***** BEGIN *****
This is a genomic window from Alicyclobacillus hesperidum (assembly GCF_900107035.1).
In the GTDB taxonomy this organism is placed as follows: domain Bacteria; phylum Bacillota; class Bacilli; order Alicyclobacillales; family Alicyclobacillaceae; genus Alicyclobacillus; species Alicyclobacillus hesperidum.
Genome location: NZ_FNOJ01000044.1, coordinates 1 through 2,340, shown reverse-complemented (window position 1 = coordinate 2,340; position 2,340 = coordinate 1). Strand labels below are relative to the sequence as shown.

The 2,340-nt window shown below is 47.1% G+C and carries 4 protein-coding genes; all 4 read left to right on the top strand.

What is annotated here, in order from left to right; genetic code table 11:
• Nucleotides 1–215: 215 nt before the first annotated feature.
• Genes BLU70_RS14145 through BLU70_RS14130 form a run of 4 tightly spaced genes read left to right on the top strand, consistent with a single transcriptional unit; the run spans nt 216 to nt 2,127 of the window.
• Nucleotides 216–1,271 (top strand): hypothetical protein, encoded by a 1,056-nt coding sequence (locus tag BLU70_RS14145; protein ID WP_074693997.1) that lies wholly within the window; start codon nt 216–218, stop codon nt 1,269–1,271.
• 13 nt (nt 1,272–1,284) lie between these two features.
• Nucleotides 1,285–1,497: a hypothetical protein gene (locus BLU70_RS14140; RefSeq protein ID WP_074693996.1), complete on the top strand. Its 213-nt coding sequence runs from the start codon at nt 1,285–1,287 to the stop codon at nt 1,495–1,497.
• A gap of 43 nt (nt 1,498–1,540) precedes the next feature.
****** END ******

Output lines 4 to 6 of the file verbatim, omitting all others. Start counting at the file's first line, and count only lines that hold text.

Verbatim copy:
The 2,340-nt window shown below is 47.1% G+C and carries 4 protein-coding genes; all 4 read left to right on the top strand.

What is annotated here, in order from left to right; genetic code table 11:
• Nucleotides 1–215: 215 nt before the first annotated feature.